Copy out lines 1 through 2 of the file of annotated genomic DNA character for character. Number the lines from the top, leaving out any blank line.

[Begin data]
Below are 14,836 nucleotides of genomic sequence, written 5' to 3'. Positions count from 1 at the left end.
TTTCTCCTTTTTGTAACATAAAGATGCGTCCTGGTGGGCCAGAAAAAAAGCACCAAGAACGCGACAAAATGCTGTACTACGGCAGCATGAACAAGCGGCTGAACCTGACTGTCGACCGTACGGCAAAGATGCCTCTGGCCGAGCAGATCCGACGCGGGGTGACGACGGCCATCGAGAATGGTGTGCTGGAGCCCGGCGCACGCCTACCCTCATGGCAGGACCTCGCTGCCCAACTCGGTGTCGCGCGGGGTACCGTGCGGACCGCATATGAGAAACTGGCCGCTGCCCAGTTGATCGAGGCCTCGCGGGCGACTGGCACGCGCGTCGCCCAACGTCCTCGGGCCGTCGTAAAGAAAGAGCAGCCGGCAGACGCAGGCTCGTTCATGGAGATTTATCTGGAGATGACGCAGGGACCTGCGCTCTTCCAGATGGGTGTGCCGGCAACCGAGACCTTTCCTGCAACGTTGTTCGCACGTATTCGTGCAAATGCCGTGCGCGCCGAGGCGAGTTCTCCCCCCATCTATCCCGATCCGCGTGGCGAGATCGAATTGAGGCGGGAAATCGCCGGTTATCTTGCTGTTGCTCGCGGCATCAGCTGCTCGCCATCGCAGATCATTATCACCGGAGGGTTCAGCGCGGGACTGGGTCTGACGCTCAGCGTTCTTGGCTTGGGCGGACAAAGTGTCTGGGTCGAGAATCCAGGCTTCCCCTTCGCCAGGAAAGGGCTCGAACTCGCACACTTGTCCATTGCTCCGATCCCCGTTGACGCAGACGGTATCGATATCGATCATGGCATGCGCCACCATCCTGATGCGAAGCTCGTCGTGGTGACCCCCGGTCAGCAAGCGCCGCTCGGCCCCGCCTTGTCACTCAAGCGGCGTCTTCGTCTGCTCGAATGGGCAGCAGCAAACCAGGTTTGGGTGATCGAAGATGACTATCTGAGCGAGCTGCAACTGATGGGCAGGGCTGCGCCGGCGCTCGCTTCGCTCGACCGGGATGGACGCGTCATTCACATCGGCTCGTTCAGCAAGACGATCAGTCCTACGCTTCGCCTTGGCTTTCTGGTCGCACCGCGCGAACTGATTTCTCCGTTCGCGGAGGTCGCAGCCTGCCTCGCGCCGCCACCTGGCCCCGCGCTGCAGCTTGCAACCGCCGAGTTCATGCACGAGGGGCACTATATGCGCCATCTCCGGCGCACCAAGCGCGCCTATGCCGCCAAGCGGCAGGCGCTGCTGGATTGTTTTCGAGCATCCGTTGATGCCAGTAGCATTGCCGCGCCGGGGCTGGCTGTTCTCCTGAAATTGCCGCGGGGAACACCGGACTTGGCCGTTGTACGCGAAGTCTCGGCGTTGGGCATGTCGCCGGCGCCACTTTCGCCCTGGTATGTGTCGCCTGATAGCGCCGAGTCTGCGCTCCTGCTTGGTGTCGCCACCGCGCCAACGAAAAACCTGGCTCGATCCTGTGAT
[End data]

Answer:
Below are 14,836 nucleotides of genomic sequence, written 5' to 3'. Positions count from 1 at the left end.
TTTCTCCTTTTTGTAACATAAAGATGCGTCCTGGTGGGCCAGAAAAAAAGCACCAAGAACGCGACAAAATGCTGTACTACGGCAGCATGAACAAGCGGCTGAACCTGACTGTCGACCGTACGGCAAAGATGCCTCTGGCCGAGCAGATCCGACGCGGGGTGACGACGGCCATCGAGAATGGTGTGCTGGAGCCCGGCGCACGCCTACCCTCATGGCAGGACCTCGCTGCCCAACTCGGTGTCGCGCGGGGTACCGTGCGGACCGCATATGAGAAACTGGCCGCTGCCCAGTTGATCGAGGCCTCGCGGGCGACTGGCACGCGCGTCGCCCAACGTCCTCGGGCCGTCGTAAAGAAAGAGCAGCCGGCAGACGCAGGCTCGTTCATGGAGATTTATCTGGAGATGACGCAGGGACCTGCGCTCTTCCAGATGGGTGTGCCGGCAACCGAGACCTTTCCTGCAACGTTGTTCGCACGTATTCGTGCAAATGCCGTGCGCGCCGAGGCGAGTTCTCCCCCCATCTATCCCGATCCGCGTGGCGAGATCGAATTGAGGCGGGAAATCGCCGGTTATCTTGCTGTTGCTCGCGGCATCAGCTGCTCGCCATCGCAGATCATTATCACCGGAGGGTTCAGCGCGGGACTGGGTCTGACGCTCAGCGTTCTTGGCTTGGGCGGACAAAGTGTCTGGGTCGAGAATCCAGGCTTCCCCTTCGCCAGGAAAGGGCTCGAACTCGCACACTTGTCCATTGCTCCGATCCCCGTTGACGCAGACGGTATCGATATCGATCATGGCATGCGCCACCATCCTGATGCGAAGCTCGTCGTGGTGACCCCCGGTCAGCAAGCGCCGCTCGGCCCCGCCTTGTCACTCAAGCGGCGTCTTCGTCTGCTCGAATGGGCAGCAGCAAACCAGGTTTGGGTGATCGAAGATGACTATCTGAGCGAGCTGCAACTGATGGGCAGGGCTGCGCCGGCGCTCGCTTCGCTCGACCGGGATGGACGCGTCATTCACATCGGCTCGTTCAGCAAGACGATCAGTCCTACGCTTCGCCTTGGCTTTCTGGTCGCACCGCGCGAACTGATTTCTCCGTTCGCGGAGGTCGCAGCCTGCCTCGCGCCGCCACCTGGCCCCGCGCTGCAGCTTGCAACCGCCGAGTTCATGCACGAGGGGCACTATATGCGCCATCTCCGGCGCACCAAGCGCGCCTATGCCGCCAAGCGGCAGGCGCTGCTGGATTGTTTTCGAGCATCCGTTGATGCCAGTAGCATTGCCGCGCCGGGGCTGGCTGTTCTCCTGAAATTGCCGCGGGGAACACCGGACTTGGCCGTTGTACGCGAAGTCTCGGCGTTGGGCATGTCGCCGGCGCCACTTTCGCCCTGGTATGTGTCGCCTGATAGCGCCGAGTCTGCGCTCCTGCTTGGTGTCGCCACCGCGCCAACGAAAAACCTGGCTCGATCCTGTGAT